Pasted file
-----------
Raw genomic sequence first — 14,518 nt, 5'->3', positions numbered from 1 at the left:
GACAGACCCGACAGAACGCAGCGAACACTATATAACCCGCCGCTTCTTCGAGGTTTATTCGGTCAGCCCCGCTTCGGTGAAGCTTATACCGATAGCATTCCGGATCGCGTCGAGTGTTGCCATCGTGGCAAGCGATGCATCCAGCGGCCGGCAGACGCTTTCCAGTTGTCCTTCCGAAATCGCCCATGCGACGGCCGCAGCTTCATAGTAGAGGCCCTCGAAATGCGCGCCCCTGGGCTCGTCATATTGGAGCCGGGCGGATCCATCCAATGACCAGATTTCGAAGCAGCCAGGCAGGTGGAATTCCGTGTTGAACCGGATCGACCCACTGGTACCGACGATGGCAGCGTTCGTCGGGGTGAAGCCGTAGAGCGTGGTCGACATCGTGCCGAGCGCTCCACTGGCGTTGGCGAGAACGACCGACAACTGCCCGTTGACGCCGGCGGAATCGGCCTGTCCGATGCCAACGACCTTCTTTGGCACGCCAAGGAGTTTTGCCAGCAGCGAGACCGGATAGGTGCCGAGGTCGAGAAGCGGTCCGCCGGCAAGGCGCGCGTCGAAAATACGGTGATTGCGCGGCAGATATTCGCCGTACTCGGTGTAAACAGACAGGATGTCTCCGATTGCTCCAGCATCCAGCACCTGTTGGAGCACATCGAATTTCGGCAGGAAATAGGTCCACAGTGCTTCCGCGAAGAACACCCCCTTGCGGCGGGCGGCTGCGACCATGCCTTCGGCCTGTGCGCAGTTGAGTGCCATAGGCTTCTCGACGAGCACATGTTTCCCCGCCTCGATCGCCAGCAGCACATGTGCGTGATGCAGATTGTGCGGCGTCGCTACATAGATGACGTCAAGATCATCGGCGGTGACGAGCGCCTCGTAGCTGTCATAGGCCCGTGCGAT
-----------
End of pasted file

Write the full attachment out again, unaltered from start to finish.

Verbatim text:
Raw genomic sequence first — 14,518 nt, 5'->3', positions numbered from 1 at the left:
GACAGACCCGACAGAACGCAGCGAACACTATATAACCCGCCGCTTCTTCGAGGTTTATTCGGTCAGCCCCGCTTCGGTGAAGCTTATACCGATAGCATTCCGGATCGCGTCGAGTGTTGCCATCGTGGCAAGCGATGCATCCAGCGGCCGGCAGACGCTTTCCAGTTGTCCTTCCGAAATCGCCCATGCGACGGCCGCAGCTTCATAGTAGAGGCCCTCGAAATGCGCGCCCCTGGGCTCGTCATATTGGAGCCGGGCGGATCCATCCAATGACCAGATTTCGAAGCAGCCAGGCAGGTGGAATTCCGTGTTGAACCGGATCGACCCACTGGTACCGACGATGGCAGCGTTCGTCGGGGTGAAGCCGTAGAGCGTGGTCGACATCGTGCCGAGCGCTCCACTGGCGTTGGCGAGAACGACCGACAACTGCCCGTTGACGCCGGCGGAATCGGCCTGTCCGATGCCAACGACCTTCTTTGGCACGCCAAGGAGTTTTGCCAGCAGCGAGACCGGATAGGTGCCGAGGTCGAGAAGCGGTCCGCCGGCAAGGCGCGCGTCGAAAATACGGTGATTGCGCGGCAGATATTCGCCGTACTCGGTGTAAACAGACAGGATGTCTCCGATTGCTCCAGCATCCAGCACCTGTTGGAGCACATCGAATTTCGGCAGGAAATAGGTCCACAGTGCTTCCGCGAAGAACACCCCCTTGCGGCGGGCGGCTGCGACCATGCCTTCGGCCTGTGCGCAGTTGAGTGCCATAGGCTTCTCGACGAGCACATGTTTCCCCGCCTCGATCGCCAGCAGCACATGTGCGTGATGCAGATTGTGCGGCGTCGCTACATAGATGACGTCAAGATCATCGGCGGTGACGAGCGCCTCGTAGCTGTCATAGGCCCGTGCGAT